Miracine parasitoid wasps (Braconidae, Miracinae): First Australian record and new species described as part of the Insect Investigators citizen science project.
Mollie-Rosae Slater-Baker (S)Room 2: T2
Mollie-Rosae Slater-Baker (The University of Adelaide); Andrew D Austin (The University of Adelaide and South Australian Museum); James B Whitfield (Department of Entomology, University of Illinois); Erinn P Fagan-Jeffries (The University of Adelaide and South Australian Museum).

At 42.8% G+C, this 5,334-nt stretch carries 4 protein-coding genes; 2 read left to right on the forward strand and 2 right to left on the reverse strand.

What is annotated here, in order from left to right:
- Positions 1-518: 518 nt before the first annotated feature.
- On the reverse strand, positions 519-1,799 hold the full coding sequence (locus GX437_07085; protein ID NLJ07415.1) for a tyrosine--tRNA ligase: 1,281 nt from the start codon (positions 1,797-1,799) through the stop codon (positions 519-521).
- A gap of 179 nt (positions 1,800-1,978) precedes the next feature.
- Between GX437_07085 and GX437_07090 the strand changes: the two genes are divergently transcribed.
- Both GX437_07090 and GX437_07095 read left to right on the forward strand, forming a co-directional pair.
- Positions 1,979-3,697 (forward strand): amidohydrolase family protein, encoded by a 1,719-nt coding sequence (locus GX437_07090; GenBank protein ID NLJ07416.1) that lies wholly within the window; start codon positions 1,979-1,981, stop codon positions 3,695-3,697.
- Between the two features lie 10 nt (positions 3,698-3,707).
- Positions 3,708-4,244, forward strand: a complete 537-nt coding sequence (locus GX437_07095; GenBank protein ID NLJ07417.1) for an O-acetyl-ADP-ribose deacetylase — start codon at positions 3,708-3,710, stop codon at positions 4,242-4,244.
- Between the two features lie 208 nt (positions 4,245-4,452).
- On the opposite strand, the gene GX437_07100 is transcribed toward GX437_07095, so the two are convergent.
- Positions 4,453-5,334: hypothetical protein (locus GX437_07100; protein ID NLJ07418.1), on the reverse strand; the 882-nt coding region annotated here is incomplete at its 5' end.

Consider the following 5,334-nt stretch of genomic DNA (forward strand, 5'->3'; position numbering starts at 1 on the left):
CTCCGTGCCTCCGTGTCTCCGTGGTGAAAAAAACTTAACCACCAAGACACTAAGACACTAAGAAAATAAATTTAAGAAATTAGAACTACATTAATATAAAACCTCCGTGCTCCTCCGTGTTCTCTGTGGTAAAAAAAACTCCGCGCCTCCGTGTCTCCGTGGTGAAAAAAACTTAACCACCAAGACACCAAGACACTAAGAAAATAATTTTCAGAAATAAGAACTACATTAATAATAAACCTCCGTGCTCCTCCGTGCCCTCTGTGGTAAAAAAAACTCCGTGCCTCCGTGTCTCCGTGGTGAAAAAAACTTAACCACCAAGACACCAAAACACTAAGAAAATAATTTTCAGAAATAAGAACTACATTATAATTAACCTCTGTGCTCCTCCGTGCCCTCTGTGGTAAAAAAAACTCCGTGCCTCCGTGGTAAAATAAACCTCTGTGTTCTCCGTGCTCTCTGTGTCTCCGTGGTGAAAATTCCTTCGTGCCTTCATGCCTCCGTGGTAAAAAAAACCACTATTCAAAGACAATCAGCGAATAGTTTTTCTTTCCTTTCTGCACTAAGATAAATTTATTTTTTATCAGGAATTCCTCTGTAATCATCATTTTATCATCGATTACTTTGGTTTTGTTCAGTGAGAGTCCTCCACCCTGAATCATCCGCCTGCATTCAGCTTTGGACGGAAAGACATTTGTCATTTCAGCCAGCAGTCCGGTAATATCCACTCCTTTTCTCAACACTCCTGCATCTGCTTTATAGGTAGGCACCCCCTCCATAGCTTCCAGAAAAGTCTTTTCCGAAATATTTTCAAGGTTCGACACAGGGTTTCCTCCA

Miracinae is a poorly known and rarely collected subfamily of parasitoid wasps belonging to the megadiverse family Braconidae. As parasitoids of leaf-mining caterpillars, they play important roles in regulating natural populations of their hosts, and have applications in the biological control of agricultural pests. Here, we present the first record of Miracinae in Australia, and the subsequent documentation of seven new Australian species. DNA barcodes (COI) for Australian specimens were compared to all available miracine barcodes on the Barcode of Life Database using phylogenetics and molecular species delimitation. The results suggest that Australia may be home to a diverse fauna of endemic miracine wasps, and provided a guiding framework for morphological description of four new species. More recently, three additional new miracines are being described in collaboration with Australian regional schools as part of the Insect Investigators citizen science project. While much of the diversity of this subfamily likely remains unexplored, this work lays a foundation which will aid in more rapid documentation of Australian Miracinae, and increases awareness of the presence of these wasps in Australia.